The Canon EOS 6D Mark II triumphs over the Sony a7 II in storage and battery with a score of 45/100 compared to 21/100. Both cameras share similarities, including a single memory card slot and compatibility with SD, SDHC, and SDXC cards. However, the Canon 6D Mark II has a substantial advantage with its battery life, providing 1200 shots per charge, while the Sony a7 II delivers only 350 shots. The Canon 6D Mark II uses an LP-E6N battery type, whereas the Sony a7 II utilizes an NP-FW50 battery type.

The Sony a7 II does have an additional benefit, accepting Memory Stick Duo, Pro Duo, and Pro-HG Duo cards. Unfortunately, this advantage is not enough to surpass the Canon 6D Mark II’s superior battery life. Neither camera offers USB charging capabilities.

The Canon EOS 6D Mark II clearly outperforms the Sony a7 II in storage and battery, making it the better choice for extended shooting sessions and overall convenience.

Storage and Battery
Storage and Battery
Memory Card
SD / SDHC / SDXC (UHS-I compatible)
SD / SDHC / SDXC, Memory Stick Duo / Pro Duo / Pro-HG Duo
Dual Memory Card Slots
Battery Type
Battery Life
Approximately how long this cameras battery will last measured by how many photographs you will be able to take.
1,200 shots
350 shots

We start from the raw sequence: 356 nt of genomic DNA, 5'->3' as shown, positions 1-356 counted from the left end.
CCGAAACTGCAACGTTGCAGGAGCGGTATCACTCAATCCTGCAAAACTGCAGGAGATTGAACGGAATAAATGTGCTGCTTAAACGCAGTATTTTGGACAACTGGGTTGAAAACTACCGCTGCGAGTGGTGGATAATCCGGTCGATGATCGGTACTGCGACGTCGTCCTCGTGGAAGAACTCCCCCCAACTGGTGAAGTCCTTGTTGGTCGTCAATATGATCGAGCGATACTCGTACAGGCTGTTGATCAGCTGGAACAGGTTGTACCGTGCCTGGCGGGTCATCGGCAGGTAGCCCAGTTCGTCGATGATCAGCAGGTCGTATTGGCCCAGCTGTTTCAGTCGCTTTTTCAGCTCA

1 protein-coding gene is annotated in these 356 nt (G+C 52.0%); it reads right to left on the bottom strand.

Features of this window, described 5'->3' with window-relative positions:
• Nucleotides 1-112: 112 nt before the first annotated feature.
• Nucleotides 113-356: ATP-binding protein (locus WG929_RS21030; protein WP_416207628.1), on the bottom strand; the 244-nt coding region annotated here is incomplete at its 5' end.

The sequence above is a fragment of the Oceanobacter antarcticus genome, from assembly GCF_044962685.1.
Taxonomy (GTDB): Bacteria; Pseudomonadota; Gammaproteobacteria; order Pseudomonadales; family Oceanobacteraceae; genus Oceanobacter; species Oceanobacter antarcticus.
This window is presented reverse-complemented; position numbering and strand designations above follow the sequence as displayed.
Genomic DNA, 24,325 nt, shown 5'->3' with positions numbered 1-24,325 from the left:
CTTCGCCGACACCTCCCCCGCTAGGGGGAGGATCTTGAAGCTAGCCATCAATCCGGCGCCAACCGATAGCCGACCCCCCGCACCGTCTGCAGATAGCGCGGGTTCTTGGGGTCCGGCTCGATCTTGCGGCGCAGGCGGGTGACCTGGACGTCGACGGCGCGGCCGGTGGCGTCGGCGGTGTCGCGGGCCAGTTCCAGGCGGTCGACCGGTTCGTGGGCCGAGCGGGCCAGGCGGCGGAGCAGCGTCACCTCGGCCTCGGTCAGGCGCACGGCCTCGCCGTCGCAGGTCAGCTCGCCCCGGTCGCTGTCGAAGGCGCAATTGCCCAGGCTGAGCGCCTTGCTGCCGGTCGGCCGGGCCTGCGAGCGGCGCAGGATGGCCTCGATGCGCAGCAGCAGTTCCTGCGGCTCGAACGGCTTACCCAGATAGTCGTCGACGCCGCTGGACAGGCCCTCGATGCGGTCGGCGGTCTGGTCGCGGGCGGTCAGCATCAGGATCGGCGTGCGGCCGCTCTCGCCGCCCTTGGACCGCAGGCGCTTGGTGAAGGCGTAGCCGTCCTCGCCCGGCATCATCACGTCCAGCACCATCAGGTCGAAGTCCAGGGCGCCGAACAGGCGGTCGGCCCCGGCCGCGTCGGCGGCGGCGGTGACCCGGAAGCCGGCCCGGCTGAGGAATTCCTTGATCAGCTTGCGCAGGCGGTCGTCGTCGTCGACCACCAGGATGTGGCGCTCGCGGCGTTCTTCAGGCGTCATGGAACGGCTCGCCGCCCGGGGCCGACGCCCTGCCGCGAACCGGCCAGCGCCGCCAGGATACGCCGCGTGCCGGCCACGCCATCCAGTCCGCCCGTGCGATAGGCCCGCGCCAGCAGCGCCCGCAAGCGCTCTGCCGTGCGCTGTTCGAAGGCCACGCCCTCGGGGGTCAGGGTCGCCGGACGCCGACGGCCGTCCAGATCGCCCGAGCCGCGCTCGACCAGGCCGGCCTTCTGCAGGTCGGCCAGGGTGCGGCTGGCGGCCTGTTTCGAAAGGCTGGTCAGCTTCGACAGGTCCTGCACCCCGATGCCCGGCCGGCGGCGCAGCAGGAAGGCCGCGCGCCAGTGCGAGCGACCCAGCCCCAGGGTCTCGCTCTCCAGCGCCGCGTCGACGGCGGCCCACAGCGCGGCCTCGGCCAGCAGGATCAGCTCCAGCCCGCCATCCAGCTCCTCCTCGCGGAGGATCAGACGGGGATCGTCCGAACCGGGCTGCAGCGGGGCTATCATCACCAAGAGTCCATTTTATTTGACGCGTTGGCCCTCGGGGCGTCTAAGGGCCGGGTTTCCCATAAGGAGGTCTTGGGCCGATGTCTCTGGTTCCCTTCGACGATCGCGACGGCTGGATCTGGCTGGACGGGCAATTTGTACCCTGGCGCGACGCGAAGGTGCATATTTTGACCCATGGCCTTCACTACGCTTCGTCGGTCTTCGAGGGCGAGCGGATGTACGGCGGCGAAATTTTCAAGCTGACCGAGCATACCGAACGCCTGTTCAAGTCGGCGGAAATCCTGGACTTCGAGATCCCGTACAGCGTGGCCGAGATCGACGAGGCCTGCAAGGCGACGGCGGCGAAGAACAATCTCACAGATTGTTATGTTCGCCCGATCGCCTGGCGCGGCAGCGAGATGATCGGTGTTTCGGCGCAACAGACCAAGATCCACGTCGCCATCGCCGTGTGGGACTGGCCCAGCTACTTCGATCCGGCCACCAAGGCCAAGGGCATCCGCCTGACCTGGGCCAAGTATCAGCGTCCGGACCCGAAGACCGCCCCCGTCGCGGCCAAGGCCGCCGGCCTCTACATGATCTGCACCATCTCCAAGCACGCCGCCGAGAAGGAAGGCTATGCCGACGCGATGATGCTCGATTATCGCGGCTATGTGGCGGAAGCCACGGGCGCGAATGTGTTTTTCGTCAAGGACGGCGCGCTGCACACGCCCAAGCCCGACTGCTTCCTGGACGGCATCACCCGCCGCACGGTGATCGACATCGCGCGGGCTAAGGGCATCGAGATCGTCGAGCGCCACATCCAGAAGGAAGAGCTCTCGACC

USB Charging
Sensor scores tested by DXOMARK
Overall Score
DXOMARK overall sensor score.
Portrait (Color Depth)
As described by DXOMARK 'The Portrait score in our camera sensor reviews defines color depth performance and its unit is a number of bits. A color depth of 22 bits is excellent; differences below 1 bit are barely noticeable.'
24.4 bits
24.9 bits
Landscape (Dynamic Range)
As described by DXOMARK 'The Landscape score in our camera sensor tests defines the maximum dynamic range of the camera sensor and its unit is an exposure value (EV). A value of 12 EV is excellent with differences below 0.5 EV usually not noticeable.'
11.9 EVs
13.6 EVs
Sports (Low-Light ISO)
Described by DXOMARK as 'The maximal value of ISO sensitivity needed to reach a given value of Signal-to-Noise Ratio (SNR). The greater the value, the better'
Main Features
Extra Features
Construction and Durability
Handling and Ergonomics
Value for Money
Total Score

Canon EOS 6D Mark II vs Sony a7 II – Our Verdict

Canon EOS 6D Mark II vs Sony a7 II Comparison image.